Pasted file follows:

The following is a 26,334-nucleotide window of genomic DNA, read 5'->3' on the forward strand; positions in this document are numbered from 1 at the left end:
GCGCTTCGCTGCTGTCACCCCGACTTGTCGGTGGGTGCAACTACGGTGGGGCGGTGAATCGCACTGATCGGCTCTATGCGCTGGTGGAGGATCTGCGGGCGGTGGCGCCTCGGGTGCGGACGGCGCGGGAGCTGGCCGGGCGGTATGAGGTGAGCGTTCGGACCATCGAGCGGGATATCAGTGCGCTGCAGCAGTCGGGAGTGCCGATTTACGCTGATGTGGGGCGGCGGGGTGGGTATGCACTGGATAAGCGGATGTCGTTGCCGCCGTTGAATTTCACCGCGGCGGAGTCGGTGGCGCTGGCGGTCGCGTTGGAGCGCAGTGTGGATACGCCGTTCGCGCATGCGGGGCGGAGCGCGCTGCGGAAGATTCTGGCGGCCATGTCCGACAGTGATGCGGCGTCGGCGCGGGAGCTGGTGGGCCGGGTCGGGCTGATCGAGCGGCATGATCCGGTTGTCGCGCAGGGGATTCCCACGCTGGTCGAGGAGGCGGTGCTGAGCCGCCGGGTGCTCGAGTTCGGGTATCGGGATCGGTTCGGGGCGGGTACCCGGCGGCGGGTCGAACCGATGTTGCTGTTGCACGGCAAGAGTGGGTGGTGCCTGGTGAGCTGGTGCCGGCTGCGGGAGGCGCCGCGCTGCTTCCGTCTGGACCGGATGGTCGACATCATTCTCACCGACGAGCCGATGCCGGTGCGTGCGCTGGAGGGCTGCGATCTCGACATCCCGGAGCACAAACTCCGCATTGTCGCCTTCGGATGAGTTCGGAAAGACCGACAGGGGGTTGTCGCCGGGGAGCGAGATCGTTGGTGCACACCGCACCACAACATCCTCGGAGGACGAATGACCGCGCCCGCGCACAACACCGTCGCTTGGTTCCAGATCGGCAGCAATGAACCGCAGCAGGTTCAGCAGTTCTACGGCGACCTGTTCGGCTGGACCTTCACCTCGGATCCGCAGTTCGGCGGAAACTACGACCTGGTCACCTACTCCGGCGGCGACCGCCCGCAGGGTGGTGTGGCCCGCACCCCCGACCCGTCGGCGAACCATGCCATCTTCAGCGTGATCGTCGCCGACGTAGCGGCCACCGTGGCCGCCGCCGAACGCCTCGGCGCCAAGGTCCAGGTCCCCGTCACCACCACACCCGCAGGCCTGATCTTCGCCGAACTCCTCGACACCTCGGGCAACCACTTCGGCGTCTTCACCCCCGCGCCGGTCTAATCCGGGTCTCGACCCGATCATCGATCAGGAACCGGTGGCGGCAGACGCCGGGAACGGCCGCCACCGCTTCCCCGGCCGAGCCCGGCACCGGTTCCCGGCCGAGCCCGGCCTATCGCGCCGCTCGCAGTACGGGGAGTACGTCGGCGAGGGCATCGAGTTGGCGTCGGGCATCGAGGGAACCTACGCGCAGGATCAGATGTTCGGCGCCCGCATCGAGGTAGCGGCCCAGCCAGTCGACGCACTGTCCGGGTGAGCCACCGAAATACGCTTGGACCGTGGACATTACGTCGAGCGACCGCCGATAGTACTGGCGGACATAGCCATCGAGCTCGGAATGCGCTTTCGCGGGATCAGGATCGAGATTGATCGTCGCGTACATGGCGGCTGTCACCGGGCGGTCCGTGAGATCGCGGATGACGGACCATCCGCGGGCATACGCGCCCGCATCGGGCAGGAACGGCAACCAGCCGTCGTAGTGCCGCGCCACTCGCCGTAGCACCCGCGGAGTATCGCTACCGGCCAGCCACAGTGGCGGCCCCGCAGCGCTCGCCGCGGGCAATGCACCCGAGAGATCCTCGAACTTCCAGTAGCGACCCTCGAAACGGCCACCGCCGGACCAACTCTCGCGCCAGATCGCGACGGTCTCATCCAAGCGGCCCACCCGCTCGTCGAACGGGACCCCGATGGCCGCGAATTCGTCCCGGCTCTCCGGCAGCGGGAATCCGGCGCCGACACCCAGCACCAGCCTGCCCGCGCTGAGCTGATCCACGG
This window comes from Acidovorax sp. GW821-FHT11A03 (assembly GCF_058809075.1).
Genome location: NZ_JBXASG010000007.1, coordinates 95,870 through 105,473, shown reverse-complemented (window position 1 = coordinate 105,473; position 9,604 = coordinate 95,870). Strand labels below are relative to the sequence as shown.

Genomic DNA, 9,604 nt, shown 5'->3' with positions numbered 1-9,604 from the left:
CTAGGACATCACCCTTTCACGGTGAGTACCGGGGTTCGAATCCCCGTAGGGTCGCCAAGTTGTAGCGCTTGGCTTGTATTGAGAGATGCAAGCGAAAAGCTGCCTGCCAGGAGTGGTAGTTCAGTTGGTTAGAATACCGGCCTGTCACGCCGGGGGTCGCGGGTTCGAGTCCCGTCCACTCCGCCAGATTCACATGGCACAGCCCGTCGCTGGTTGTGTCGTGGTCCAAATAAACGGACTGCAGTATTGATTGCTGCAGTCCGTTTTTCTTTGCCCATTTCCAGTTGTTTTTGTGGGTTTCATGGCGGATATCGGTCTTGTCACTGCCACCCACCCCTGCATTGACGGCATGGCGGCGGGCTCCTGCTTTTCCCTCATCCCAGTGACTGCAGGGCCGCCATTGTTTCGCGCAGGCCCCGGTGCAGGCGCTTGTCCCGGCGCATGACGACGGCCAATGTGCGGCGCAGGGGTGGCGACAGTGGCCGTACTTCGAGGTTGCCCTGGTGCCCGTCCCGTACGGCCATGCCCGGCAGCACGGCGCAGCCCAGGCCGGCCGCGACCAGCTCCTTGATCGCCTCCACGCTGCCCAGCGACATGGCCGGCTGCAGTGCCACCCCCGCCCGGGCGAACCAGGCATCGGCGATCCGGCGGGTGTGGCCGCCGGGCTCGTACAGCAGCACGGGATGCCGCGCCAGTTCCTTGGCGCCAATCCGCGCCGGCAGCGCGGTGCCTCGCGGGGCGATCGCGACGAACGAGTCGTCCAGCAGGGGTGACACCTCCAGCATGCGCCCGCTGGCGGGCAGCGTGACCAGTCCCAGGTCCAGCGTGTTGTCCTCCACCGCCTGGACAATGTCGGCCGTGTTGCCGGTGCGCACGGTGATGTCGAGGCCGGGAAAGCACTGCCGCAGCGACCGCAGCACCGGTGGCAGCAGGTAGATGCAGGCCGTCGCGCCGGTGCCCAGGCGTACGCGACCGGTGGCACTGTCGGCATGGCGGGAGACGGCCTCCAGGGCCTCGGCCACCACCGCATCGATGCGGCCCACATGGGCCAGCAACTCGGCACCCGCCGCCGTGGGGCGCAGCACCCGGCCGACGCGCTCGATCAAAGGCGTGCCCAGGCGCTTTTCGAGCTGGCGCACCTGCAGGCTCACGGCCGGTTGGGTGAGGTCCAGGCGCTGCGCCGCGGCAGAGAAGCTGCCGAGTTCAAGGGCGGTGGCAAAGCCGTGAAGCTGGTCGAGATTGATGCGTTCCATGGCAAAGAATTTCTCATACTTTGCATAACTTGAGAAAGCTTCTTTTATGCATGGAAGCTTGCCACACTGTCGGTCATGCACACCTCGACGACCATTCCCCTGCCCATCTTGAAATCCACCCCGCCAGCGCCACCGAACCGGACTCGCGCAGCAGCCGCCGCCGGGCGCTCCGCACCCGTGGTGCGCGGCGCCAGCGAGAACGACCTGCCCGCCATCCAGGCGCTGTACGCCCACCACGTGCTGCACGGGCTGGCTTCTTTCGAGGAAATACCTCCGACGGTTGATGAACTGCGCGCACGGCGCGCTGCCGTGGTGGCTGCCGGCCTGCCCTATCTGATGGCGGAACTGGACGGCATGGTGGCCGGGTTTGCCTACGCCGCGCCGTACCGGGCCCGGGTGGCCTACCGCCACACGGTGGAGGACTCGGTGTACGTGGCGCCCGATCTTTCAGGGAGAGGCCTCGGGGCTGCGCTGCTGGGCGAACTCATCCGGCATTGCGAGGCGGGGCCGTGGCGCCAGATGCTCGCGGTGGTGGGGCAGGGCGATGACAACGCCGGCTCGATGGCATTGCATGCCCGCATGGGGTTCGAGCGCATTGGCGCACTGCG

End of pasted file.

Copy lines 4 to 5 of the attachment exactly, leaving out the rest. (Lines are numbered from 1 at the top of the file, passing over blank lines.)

Genome location: NZ_JBXASG010000007.1, coordinates 95,870 through 105,473, shown reverse-complemented (window position 1 = coordinate 105,473; position 9,604 = coordinate 95,870). Strand labels below are relative to the sequence as shown.

Genomic DNA, 9,604 nt, shown 5'->3' with positions numbered 1-9,604 from the left: